An enchanting stage show based on the 2010 book by Julia Donaldson, Zog follows a young dragon of the same name who only wants one thing: a gold star. The story shows him and a unique princess finding their way in the world as their friendship develops.

Strong performances from each cast member.

From the start, the simple and flexible staging (including a climbing frame made from scaffolding) created a fluid transitional theatre set that could be a dragon school one moment and palace grounds the next. Added to this was a strong band of actors who created various colourful characters that kept young and adult minds open and connected to each scene that unfolded. This was the perfect mix of many genres: physical theatre, education, puppetry, musical theatre and comedy. The strong performances from each cast member added their own little bit of magic. Whether it was audience interaction or silly tongue twisters, the dedication shown in each performer was clear to see. The group comradery was a particular highlight and they were not afraid to stay present in case something had to change quickly.

Billy Mahoney as the titular Zog brought a lot of fun to the role, but also handled the more emotional scenes well. What made him particularly watchable was the strong friendship he developed with the feisty and kind hearted Princess Pearl (Lois Glenister). Not only was this relationship on stage a sweet one, but both actors demonstrated a well rounded and grounded interpretation of characters that stood out from the crowd on their own terms. Glenister was not afraid to reveal several sides to Pearl as she progressed from being trapped by her sense of duty to being able to be authentically herself.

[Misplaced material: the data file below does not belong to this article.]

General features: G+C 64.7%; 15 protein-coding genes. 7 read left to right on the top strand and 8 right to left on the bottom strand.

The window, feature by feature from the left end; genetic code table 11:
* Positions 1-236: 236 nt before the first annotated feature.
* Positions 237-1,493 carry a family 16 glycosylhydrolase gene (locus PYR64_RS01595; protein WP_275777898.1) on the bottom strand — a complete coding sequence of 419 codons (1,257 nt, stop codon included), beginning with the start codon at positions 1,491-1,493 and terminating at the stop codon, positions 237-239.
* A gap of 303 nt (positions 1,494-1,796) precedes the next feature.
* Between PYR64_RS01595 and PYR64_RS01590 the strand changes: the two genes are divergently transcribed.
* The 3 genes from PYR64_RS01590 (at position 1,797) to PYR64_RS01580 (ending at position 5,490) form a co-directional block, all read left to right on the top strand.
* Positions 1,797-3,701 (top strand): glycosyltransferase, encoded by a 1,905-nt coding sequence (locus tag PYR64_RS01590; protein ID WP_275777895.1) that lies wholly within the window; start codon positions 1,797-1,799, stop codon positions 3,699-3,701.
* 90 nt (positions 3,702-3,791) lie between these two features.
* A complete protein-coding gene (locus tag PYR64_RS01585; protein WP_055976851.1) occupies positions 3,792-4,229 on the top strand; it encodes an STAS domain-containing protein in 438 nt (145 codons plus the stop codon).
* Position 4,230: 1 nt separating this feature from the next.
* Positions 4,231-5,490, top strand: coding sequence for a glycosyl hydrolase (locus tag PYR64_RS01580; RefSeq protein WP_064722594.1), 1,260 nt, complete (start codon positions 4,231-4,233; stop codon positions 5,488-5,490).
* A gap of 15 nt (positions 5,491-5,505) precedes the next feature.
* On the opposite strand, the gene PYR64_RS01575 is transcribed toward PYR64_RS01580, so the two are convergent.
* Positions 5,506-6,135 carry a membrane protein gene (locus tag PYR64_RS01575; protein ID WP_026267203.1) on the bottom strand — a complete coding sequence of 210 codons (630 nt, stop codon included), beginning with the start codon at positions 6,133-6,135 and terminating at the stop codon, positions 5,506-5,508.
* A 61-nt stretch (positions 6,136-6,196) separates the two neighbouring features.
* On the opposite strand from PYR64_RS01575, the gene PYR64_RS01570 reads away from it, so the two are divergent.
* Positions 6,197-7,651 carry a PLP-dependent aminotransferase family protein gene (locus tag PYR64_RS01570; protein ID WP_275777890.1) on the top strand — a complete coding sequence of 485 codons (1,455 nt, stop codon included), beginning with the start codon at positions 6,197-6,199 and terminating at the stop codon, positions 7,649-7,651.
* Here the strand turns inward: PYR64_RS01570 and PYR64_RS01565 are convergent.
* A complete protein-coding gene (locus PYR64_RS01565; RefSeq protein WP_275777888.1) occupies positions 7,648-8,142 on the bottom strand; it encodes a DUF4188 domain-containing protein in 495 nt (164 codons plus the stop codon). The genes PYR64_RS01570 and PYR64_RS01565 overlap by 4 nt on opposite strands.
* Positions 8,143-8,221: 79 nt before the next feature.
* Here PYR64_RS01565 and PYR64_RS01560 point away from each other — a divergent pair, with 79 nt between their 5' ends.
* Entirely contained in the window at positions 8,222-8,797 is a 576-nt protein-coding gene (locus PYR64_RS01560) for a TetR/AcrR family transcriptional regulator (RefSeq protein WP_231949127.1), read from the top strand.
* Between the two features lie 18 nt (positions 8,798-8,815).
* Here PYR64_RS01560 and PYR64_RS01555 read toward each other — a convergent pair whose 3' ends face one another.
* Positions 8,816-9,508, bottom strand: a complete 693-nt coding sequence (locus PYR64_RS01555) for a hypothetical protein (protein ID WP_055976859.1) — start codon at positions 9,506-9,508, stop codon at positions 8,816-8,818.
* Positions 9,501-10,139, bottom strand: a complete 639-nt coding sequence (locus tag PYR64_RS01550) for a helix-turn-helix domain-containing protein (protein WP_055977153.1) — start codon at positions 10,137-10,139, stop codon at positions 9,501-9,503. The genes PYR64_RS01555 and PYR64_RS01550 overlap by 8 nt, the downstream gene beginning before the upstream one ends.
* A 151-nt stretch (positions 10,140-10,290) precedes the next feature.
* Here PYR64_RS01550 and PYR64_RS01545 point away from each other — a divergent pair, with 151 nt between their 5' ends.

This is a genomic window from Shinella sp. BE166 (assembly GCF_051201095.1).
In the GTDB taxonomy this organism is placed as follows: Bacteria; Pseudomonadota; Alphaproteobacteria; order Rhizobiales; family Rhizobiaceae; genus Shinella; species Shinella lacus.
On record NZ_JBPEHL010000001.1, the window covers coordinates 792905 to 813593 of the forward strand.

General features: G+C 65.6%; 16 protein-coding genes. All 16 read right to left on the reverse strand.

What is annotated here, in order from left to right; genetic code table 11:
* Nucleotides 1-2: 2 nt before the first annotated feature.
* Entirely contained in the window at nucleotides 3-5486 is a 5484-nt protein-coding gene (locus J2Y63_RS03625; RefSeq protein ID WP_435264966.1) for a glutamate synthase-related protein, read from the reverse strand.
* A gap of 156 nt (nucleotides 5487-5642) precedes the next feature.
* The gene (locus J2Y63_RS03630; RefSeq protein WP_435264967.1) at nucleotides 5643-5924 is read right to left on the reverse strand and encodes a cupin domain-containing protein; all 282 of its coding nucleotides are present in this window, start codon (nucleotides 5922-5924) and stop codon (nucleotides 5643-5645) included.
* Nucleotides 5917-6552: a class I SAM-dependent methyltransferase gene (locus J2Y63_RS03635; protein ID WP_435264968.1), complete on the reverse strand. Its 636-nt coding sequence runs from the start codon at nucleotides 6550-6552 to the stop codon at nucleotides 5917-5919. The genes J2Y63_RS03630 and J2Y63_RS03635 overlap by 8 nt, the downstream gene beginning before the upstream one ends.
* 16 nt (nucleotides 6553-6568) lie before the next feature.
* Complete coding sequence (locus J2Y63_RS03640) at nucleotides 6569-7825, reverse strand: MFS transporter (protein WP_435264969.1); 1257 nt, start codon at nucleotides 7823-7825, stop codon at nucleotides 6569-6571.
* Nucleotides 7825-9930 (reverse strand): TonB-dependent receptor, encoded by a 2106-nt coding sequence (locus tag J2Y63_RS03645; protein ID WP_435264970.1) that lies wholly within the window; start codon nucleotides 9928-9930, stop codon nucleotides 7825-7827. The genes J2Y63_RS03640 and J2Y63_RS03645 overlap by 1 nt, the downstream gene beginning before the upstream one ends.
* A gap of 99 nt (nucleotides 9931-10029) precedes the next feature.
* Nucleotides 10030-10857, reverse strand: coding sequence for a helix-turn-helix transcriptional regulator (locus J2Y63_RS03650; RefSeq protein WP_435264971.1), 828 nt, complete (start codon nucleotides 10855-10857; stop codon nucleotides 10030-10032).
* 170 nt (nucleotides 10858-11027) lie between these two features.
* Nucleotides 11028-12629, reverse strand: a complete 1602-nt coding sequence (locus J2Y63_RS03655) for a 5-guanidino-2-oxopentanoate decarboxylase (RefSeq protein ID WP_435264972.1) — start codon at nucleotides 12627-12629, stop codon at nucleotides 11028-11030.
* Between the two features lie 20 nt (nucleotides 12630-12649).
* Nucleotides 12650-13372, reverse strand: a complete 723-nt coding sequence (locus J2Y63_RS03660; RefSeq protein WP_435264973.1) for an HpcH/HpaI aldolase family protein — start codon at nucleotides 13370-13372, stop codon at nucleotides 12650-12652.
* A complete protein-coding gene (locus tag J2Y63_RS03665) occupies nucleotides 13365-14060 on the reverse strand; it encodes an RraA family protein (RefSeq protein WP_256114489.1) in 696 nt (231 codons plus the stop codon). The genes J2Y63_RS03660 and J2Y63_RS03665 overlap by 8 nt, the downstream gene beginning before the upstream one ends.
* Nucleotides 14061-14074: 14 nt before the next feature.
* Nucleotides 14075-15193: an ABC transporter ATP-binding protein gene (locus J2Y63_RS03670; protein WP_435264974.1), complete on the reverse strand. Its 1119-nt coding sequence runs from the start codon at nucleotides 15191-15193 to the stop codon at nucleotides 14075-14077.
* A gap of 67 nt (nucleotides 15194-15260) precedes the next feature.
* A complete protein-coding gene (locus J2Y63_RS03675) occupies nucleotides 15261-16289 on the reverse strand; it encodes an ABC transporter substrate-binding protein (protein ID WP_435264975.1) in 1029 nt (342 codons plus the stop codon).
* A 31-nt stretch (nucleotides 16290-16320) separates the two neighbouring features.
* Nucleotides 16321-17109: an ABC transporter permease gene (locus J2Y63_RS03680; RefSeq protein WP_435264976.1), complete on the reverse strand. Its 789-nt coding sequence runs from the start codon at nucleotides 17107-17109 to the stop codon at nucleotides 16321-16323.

Asher Cornelia Cluer played the nice, but firm Madam Dragon and kept everyone in check as new things were learned under her watchful eye. She in particular portrayed a good skill in family friendly audience interaction and comedy to keep everyone on their toes. As did Benedict Hastings who played the not so confident knight Gadabout, especially with his physical comedy skills that was reminiscent of Monty Python’s Ministry of Silly Walks sketch. Whilst that reference may go over younger heads, those who are familiar with Monty Python will recognise a lot of John Cleese in Gadabout.

One of the ensemble and main narrators deserves a special mention here – Tara Harris. She not only played many characters, but demonstrated a natural and engaging tone as she helped tell the story of Zog along with the other cast members.

Expect a lot of fun, empowerment and positivity when watching Zog - the whole production is a joy.

Reviews by Sascha Cooper

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The Blurb

Large in size, and keen in nature, Zog is so eager to win a golden star at Madam Dragon’s school, where dragons learn all the things that dragons need to know. Zog tries so very hard, perhaps too hard, and he bumps, burns and roars his way through years one, two and three. Luckily, the plucky Princess Pearl patches him up ready to face his biggest challenge yet…a duel with knight, Sir Gadabout the Great!

The smash-hit stage adaptation from Freckle Productions (the team behind Tiddler and Other Terrific Tales and Tabby McTat) is back in 2020 and promises to be bigger, brighter and more roar-some than ever before! With brand new songs from Joe Stilgoe (The Jungle Book, The Midnight Gang) and directed by Emma Kilbey, Julia Donaldson and Axel Scheffler’s much-loved Zog is a magical production for all ages.

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